Lab Lesson Learned:

Faulty Autoclave Operation Results in Incident Response and Near-Miss

A Near-Miss is an unplanned event that has potential for more serious consequences. These consequences include injury, property damage, damage to the environment, or business interruption. Recently, Medical Center Operations and EH&S responded to an emergency notification regarding autoclave misuse. A loud whistling sound and a great amount of steam built up in the room providing strong indication of incorrect setup. This incident had the potential to impact personnel and property.


On October 21, 2012, a Principal Investigator was using a small-door, multi-hinge autoclave to sterilize tools. The door was incorrectly closed, allowing pressure and steam to strongly pass through the gap created in the door.

Root-Cause Analysis

The event described above illustrates the problems created by a failure to follow established procedures. The autoclave involved in this near-miss is the exact one that was used to illustrate correct procedures in the Autoclave Safety Video and Autoclave Safety Procedure; a small, multi-hinged door. This often has the effect of setting off the fire alarm and could seriously injure the user. Some highlights of the video and procedure that directly pertain to the incident are below:

The PI had placed the items in the autoclave, and closed the door. The PI failed to push the right side of the door closed.

A failure to do this results in the pins being misaligned, and introduces a strong potential for injury and fire alarm activation.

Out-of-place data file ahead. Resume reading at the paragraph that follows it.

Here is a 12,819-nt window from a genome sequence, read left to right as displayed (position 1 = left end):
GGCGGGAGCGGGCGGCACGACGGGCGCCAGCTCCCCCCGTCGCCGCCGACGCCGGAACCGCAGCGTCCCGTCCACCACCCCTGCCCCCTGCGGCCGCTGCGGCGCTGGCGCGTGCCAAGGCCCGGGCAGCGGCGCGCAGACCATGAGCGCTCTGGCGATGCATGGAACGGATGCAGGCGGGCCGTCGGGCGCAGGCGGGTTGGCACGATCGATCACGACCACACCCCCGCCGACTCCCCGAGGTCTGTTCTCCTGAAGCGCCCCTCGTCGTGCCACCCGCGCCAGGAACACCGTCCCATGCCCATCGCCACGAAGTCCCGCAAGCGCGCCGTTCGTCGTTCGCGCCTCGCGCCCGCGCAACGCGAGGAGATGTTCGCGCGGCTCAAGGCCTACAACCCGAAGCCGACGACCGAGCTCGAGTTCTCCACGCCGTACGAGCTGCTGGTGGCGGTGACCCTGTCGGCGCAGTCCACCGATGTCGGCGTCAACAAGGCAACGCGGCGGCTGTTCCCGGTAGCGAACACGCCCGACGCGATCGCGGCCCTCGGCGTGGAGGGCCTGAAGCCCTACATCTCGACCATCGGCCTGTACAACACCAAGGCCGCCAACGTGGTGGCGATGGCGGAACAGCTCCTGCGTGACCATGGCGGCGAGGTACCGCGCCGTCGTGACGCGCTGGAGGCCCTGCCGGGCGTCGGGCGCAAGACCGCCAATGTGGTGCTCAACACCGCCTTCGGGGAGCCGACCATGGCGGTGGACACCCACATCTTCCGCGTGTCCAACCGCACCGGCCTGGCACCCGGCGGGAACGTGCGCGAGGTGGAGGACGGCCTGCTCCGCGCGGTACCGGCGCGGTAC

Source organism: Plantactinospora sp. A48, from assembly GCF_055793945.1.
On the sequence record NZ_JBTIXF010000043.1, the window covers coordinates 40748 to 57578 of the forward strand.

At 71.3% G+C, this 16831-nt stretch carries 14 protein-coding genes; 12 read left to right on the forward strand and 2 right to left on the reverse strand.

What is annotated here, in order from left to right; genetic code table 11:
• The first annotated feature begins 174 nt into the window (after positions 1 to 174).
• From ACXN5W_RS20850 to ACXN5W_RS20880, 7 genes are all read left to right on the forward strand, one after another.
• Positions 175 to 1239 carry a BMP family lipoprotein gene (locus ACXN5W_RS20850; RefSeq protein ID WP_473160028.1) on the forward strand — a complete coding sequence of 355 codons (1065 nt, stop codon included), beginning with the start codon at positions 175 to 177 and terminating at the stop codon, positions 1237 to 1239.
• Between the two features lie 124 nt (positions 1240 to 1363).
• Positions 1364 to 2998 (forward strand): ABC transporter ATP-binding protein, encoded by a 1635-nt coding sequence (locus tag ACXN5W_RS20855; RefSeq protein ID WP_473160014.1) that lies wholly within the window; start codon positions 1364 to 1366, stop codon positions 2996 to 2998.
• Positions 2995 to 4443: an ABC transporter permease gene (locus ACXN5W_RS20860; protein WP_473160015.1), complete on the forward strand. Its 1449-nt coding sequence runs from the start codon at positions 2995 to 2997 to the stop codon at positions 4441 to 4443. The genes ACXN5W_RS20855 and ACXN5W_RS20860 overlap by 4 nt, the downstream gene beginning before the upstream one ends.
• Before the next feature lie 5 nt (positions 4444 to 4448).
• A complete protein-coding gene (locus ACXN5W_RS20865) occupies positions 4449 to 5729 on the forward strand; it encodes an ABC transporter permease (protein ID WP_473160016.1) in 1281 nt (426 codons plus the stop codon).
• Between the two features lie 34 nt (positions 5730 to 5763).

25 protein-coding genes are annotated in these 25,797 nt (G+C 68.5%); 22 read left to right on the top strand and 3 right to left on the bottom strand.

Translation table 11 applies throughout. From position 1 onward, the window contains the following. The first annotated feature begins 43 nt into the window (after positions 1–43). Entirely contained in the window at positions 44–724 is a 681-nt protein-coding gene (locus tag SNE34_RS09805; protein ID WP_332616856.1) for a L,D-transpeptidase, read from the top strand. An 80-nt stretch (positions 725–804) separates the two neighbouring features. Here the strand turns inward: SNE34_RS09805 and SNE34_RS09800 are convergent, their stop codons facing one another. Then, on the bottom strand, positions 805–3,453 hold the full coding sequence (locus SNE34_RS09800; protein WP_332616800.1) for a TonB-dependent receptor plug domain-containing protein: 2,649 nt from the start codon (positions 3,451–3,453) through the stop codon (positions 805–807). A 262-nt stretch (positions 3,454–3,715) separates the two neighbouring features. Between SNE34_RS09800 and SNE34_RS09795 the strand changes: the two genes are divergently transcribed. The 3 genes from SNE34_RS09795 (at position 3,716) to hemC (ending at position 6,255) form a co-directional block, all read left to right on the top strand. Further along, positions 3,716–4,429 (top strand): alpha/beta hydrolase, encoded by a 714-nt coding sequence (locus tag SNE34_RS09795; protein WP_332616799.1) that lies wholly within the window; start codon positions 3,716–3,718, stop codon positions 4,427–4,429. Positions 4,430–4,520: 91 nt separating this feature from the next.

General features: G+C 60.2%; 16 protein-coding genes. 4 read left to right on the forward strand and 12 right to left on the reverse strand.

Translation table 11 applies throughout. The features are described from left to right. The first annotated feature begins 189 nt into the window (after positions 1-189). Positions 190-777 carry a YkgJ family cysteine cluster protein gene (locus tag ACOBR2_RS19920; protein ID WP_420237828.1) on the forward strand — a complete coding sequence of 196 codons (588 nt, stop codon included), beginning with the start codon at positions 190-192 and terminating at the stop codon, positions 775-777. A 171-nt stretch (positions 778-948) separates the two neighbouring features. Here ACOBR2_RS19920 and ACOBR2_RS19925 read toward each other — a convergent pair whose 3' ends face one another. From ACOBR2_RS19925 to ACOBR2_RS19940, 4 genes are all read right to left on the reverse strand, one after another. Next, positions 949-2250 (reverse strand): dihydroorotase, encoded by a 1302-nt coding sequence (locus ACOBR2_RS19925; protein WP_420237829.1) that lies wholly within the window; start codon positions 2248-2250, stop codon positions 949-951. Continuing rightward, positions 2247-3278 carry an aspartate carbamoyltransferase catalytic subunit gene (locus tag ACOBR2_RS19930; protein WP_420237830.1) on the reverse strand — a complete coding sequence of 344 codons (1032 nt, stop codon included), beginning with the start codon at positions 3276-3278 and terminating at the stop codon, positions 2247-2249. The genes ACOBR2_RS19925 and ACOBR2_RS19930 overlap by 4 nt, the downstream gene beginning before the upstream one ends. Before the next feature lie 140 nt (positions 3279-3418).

When the door is closed properly, the hinges will go directly into the groove located in the frame. The door will be flat against the frame.

After the autoclave is loaded, it is important to wait beyond the purge cycle to ensure that abnormal conditions are not detected, such as the door not being properly seated.

Historical and Potential Impacts

The lack of adherence to autoclave procedures can be costly:
• In April 2010, an incorrect application of the closing and seating procedure resulted in a broken door that had to be replaced.
• In April 2011, a similar failure resulted in pin breakage and door replacement.
In each one of these cases, the door had to be refabricated, taking 6 weeks and costing over $10,000 per door.

Lesson Learned

With any Safety Management System, adequate safety procedures must be developed, understood, and competently applied. Clear, concise and complete procedures have been developed. PIs must neverallow personnel to operate the autoclaves until they have full understanding of these procedures, and sign-off is complete.

If you need explanation about the procedures for using the autoclaves (e.g., liquid cycles, waste cycles), please contact Medical Center Operations at 7-1497. Lastly, if you have any questions regarding safety issues, please contact EH&S at 7-4712.